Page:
Alongside these borrowers, there are also a smattering of agricultural texts, the most well-known being The Gentleman Farmer (1776) by Henry Home, Lord Kames. In that work, Kames attributes to farming ‘the signal pre-eminence, of combining deep philosophy with useful practise’, nicely demonstrating the way that agriculture was seen in this period to combine the intellectual and material dimensions of improvement.[3] There is also a noticeable cluster in the catalogue of about eighteen agricultural works that begin to appear in borrowing records from 1816 onwards. These include Adam Dickson’s Husbandry of the Ancients, but the selection is dominated by the work of Arthur Young and William Marshall. Young was one of the better-known agricultural reformers and writers of the eighteenth-century, though that aspect of his career was later overshadowed by his fervent anti-revolutionary stance, acquired during his travels in France in the early 1790s and expressed in a pamphlet of 1793, The Example of France a Warning to Britain. This run of agricultural titles occupies a span of adjacent item numbers in Westerkirk’s catalogue, suggesting that they were acquired at the same point in the 1810s, even though they were almost all published in the 1770s and 80s. This has led me to wonder whether these works by Young and others were donated from the pre-existing collection a member or benefactor, rather than being commissioned by Westerkirk’s subscribers.

Arthur Young by John Russell, pastel, 1794 NPG 6253 National Portrait Gallery, London

Perhaps surprisingly given the apparent prevalence of tenant farmers in Westerkirk’s membership, works of agricultural improvement never come close to rivalling the popularity of novels, histories, and sermons in the borrowing records. Moreover, it would be wrong to assume that when such works were borrowed, they were borrowed exclusively by farmers — Kames’s Gentleman Farmer, for example, was taken-out by a Miss Murray in November 1814.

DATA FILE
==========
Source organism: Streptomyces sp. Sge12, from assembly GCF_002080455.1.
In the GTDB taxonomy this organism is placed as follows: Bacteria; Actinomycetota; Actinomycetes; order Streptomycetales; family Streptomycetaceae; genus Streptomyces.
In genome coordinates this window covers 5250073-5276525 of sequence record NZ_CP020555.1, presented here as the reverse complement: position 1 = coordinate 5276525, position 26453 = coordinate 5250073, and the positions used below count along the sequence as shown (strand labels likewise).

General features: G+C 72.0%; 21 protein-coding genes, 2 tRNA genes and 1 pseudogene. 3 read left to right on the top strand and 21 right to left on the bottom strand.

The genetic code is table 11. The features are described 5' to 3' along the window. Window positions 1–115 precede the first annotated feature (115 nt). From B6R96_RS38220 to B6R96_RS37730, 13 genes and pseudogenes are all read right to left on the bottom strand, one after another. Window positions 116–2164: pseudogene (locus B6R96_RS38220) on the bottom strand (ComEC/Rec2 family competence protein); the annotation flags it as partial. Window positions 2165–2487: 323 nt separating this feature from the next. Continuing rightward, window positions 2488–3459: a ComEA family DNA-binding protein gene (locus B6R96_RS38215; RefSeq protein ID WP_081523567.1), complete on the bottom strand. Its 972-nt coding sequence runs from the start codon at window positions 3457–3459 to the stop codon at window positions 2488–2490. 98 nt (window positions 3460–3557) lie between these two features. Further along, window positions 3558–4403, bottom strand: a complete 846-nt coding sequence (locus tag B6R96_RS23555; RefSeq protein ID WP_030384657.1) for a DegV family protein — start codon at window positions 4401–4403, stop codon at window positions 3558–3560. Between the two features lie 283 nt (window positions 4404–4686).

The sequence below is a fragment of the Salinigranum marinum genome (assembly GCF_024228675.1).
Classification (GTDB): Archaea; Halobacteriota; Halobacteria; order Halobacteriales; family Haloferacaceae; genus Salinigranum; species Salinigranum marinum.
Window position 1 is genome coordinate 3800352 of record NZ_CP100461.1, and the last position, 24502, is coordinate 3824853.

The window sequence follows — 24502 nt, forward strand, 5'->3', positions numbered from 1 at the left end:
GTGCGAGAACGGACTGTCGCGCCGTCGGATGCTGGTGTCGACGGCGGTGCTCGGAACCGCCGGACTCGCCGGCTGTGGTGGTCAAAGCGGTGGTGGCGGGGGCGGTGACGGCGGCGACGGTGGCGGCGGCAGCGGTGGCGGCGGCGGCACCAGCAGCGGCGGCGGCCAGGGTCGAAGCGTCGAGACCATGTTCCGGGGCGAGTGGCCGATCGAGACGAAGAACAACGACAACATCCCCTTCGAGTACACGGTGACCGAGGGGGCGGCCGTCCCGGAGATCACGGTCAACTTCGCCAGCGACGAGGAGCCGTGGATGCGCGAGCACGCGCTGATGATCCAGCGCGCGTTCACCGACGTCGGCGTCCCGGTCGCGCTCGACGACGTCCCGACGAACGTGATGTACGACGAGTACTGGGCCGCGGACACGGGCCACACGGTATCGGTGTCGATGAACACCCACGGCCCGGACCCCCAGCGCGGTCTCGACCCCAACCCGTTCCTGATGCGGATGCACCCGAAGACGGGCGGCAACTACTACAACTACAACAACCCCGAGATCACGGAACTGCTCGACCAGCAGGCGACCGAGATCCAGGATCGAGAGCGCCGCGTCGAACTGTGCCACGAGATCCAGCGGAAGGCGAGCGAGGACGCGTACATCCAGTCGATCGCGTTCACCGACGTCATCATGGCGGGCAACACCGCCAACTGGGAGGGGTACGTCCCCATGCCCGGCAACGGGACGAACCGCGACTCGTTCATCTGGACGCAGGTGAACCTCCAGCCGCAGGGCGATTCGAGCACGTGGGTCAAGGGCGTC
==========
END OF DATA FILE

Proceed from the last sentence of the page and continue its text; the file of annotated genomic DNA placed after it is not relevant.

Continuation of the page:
A useful parallel here is provided by another library included in the Books and Borrowing Project: Selkirk Subscription Library. Like Westerkirk, Selkirk thrived during a period when reading, writing, and agricultural experimentation were linked by ideas of improvement, and its membership included many farmers. However, research by Mark Towsey has painted a more complex and nuanced picture of the relationship between agricultural improvement and libraries like Selkirk and Westerkirk. Towsey finds that for the period 1799-1814, agricultural works account for only two percent of borrowings at Selkirk, but he emphasises the broader place of the library and its members within a collaborative network of agricultural practice, debate, and writing.[4] For Towsey, ‘the Selkirk Subscription Library serves to remind us that multiple cultures of improvement could be in play at the same time at such institutions’.[5] Leisured reading, a knowledge of history, moral instruction, and sociability were all sources of improvement offered by library membership, and may have been seen by borrowers as every bit as useful as the latest agricultural treatise.

[1] Sir John Sinclair, ed., The Statistical Account of Scotland, Westerkirk, Dumfries, Vol. 11 (Edinburgh: 1794), p. 527.

[2] J. Gordon, ed., The New Statistical Account of Scotland, Westerkirk, Dumfries, Vol. 4 (Edinburgh: 1845), p. 433.

[3] Henry Home, Lord Kames, The Gentleman Farmer, Being an attempt to improve agriculture, by subjecting I tot the test of rational principles (Edinburgh: 1776), v.

[4] Mark Towsey, ‘Store their Minds with Much Valuable Knowledge’: Agricultural Improvement at the Selkirk Subscription Library, 1799-1814. Journal for Eighteenth-Century Studies, 38 (2015), pp.569– 584, 571, Table 1.

[5] Ibid, 580-81.